2009 Honda Civic transmission

I own a 2009 Honda Civic coupe…right under 69,000 miles. I have been planning to sell/trade this car for a Subaru, so I guess I’m wondering what my best options are given the following:

The issue:
I am not a car person but this is what has been explained as the problem - Valve body is bleeding off pressure at the engagement. It’s an internal transmission leak.

What the mechanic said:
Because it’s an internal leak the transmission needs to be taken apart to repair then be put back together.

So at this point I’m just wondering if I should:

  1. pay the $3000 and get new parts for the transmission/3 year warranty and then sell it
  2. pay $2500 for a simple repair of the leak w/ rebuild and then sell it
  3. buy/find a used transmission and have that installed for probably around $1500 - $1800
  4. or, just take it in as is and see what I can get for it?

Thank you for your help!

What are the symptoms?

The car struggles to shift into second gear, making a large noise with that gear change. The engine light is on and the green D light indicating that it is in drive is flashing. It also can’t go into top gear, stopping in 4th gear and revving up high RPM’s without shifting higher.

The car is an automatic by the way.

If someone was actually able to tell you that the pressures were bleeding off, I lean toward trusting that on the face of it just because it means they are competent enough to know about line pressures and how to check them.

However, I would also say that anything like this is worth a second opinion. What kind of mechanic was it? Was it a shop that specializes in transmissions? If so, was it a locally owned and independent shop with a known-good reputation? Or was it a “big-name” nation-wide chain shop?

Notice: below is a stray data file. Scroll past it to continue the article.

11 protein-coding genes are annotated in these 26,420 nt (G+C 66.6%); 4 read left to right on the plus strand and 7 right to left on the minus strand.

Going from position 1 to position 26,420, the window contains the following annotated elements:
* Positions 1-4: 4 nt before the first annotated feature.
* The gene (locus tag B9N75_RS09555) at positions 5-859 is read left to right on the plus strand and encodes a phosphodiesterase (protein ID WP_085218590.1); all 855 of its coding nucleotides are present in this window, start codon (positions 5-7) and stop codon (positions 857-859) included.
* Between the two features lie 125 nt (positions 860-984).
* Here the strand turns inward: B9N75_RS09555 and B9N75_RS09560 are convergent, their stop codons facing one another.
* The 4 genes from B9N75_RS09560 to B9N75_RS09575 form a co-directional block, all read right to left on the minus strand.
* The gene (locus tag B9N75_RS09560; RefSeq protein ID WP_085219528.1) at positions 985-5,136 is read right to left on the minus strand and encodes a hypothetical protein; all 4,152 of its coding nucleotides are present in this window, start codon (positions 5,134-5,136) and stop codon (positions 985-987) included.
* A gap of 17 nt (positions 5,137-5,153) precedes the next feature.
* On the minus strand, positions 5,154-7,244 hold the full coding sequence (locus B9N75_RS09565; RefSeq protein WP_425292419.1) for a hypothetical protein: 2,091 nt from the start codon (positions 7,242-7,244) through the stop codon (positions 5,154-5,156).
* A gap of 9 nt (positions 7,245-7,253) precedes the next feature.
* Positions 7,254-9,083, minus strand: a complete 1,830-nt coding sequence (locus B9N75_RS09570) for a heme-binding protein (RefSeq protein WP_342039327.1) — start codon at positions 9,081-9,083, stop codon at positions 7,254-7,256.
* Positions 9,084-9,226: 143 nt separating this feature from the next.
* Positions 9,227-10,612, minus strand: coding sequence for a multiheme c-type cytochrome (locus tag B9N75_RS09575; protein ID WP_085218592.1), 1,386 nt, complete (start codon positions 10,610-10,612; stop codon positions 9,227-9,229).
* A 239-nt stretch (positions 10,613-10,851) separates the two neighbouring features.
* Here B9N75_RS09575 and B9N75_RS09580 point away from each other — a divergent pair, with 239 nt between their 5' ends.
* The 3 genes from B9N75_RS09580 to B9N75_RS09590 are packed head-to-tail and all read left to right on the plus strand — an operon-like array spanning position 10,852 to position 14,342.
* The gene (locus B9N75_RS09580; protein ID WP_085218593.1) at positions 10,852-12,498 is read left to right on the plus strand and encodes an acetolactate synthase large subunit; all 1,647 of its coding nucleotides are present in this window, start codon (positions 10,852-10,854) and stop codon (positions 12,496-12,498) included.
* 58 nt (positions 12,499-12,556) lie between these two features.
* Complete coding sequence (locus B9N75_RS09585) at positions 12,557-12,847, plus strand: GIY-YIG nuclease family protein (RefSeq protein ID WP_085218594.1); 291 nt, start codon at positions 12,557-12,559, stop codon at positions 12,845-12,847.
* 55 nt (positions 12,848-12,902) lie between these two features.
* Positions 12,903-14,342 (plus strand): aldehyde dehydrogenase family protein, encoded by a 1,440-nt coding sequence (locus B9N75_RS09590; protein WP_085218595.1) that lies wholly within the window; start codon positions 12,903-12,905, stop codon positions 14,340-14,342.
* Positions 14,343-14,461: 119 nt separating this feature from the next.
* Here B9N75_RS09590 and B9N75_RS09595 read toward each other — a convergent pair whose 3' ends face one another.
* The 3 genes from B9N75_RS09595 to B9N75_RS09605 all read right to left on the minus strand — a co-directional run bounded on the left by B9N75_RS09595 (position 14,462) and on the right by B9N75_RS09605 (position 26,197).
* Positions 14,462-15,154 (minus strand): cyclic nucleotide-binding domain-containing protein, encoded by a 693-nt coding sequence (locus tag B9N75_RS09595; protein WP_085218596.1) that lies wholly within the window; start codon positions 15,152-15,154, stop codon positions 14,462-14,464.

In addition to checking line pressures, other things were probably checked, including reading error codes. Do you know if any error codes were found?

The thing is that the pressures inside are supposed to go up and down depending on other conditions. (In the most general sense, higher throttle = higher pressures / lower throttle = lower pressures). Some of those conditions have nothing to do with the internals of the transmission. Some involve interactions between the internal and external stuff. Good transmission diagnosis is tough and specialized.

I just hate to see people get whole new transmissions for want of something as simple as a functional throttle position sensor or similar.

Do you own the car or are you still making payments on it? I would forget the Subaru, repair the car you have and drive it for another 100K miles…

Provided you’ve no reason to believe the transmission is otherwise damaged (say from an accident, severe driving conditions, etc), I’d be inclined to just have the existing transmission repaired rather than installing another one. Best not to introduce new variables. Whether to spend the extra $500, it isn’t clear what you are getting for that. If it’s just the 3 year warranty, to me I’d take the risk and keep my $500 to spend on something fun, like a trip to Las Vegas.

IMHO your best economic option is to repair it and drive it another 100,000 miles.
However, for whatever reason, you seem to have your heart set on a Subie. And in the end, the heart wants what the heart wants. You haven’t indicated that any of the choices are hampered by economics, so I’ll assume you’re not of necessity having to squeeze the most bang from the bucks.

Under these circumstances, I’d trade it as-is, saying nothing to the dealer. If he asks, just shrug. It’s his responsibility as a dealer to assess and determine risk in accepting the car as a trade.

This is not one of Honda’s trouble prone transmissions. My question is if you have owned this car since new, have you let anyone other than a Honda dealer change the ATF (transmission fluid) in it? The symptoms can be attributed to someone using the wrong type ATF, only Honda ATF can be used, or it was hooked up to a powered flush machine, or both.

If you have had a chain shop like an oil change place talk you into an ATF change, then you need to do two things. First go to a Honda dealer and have them do the three drain and fills with the new DW-1 ATF. Then inform the owner of the oil change place that they owe you a new transmission for the damage they did and you will be taking them to court. Make that three things, get a lawyer.